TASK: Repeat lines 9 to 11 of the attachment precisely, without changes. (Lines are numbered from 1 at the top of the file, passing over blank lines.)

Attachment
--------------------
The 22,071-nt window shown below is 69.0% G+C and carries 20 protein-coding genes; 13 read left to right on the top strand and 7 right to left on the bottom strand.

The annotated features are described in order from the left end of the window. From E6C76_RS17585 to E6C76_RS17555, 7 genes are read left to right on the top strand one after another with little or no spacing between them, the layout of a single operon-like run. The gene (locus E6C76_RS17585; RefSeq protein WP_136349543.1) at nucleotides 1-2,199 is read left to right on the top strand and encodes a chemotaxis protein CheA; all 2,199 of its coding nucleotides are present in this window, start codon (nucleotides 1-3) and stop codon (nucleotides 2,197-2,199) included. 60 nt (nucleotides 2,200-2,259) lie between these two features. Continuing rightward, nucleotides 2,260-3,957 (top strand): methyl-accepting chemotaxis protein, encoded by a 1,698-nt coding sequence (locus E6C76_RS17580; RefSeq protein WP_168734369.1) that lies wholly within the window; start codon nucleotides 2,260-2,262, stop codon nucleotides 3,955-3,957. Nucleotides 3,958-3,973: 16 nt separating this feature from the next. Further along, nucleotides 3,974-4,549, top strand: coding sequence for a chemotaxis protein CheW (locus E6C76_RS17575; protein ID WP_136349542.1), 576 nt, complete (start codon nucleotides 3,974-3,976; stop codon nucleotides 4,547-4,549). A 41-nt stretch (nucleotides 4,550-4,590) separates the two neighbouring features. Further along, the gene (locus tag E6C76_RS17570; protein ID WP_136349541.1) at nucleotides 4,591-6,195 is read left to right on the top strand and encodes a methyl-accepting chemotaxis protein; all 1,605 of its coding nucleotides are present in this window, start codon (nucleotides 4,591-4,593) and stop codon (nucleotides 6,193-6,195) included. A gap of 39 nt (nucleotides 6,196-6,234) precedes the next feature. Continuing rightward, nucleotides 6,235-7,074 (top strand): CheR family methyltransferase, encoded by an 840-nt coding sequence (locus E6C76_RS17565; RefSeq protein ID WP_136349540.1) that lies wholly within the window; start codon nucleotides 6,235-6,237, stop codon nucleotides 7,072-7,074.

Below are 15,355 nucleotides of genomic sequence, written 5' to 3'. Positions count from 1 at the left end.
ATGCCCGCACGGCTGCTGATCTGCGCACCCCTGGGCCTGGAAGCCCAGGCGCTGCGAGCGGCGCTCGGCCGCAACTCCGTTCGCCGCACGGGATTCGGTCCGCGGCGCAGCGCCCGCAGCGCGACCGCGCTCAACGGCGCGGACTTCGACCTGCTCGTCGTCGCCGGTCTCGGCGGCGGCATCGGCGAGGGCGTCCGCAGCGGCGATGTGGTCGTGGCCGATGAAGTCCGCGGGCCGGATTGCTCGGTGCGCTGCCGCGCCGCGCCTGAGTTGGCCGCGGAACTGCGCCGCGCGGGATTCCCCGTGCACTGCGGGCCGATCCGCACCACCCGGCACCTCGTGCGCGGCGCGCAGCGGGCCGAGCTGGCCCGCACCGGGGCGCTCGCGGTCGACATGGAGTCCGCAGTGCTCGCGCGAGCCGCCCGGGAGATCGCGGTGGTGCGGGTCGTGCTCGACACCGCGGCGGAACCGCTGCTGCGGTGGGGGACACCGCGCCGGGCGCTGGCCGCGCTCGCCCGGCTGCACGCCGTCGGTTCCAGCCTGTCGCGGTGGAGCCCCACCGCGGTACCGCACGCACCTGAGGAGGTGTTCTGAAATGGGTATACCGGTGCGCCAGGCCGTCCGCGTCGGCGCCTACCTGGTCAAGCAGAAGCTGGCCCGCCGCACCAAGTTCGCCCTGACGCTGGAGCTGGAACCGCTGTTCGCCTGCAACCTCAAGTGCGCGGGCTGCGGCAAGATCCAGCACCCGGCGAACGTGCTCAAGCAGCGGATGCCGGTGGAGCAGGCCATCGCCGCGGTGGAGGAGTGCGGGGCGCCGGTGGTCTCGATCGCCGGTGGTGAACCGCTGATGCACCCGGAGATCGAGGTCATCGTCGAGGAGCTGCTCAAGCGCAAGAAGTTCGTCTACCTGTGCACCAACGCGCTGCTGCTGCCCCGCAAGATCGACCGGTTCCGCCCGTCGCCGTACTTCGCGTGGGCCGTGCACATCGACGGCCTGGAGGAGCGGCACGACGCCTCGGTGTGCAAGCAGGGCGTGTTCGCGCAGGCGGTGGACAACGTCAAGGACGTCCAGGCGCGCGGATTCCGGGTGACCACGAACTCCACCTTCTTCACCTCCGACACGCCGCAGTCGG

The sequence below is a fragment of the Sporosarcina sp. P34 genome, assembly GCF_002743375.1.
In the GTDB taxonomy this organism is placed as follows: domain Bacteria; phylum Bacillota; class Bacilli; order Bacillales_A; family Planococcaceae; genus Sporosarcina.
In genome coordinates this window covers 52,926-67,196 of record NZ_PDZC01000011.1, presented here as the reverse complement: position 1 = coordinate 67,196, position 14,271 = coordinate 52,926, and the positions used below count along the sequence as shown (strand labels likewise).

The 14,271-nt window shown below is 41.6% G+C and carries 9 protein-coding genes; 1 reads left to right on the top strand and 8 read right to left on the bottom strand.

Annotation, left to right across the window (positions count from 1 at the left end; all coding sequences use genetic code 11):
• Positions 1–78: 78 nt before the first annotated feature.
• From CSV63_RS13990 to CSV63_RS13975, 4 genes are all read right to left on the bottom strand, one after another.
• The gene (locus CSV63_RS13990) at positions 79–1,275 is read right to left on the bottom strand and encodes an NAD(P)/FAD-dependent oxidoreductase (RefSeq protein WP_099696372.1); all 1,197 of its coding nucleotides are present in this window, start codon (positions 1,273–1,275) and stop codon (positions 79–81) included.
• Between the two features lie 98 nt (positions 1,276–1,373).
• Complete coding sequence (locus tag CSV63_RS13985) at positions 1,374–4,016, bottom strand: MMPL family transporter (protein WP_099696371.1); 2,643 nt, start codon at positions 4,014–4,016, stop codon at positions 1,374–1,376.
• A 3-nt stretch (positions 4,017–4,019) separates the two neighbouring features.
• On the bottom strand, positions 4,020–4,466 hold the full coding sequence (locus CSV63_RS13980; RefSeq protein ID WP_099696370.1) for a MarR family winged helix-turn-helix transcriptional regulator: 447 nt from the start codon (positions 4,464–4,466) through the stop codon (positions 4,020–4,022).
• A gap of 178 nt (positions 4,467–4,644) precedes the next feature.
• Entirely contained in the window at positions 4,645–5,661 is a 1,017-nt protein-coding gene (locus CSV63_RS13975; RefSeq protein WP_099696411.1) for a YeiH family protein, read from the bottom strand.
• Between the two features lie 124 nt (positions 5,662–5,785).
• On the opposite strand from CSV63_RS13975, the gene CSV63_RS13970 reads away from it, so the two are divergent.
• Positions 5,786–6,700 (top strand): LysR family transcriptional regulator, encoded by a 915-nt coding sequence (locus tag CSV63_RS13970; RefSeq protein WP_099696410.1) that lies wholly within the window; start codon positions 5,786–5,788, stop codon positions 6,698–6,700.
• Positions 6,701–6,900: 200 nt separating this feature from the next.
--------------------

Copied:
Annotation, left to right across the window (positions count from 1 at the left end; all coding sequences use genetic code 11):
• Positions 1–78: 78 nt before the first annotated feature.
• From CSV63_RS13990 to CSV63_RS13975, 4 genes are all read right to left on the bottom strand, one after another.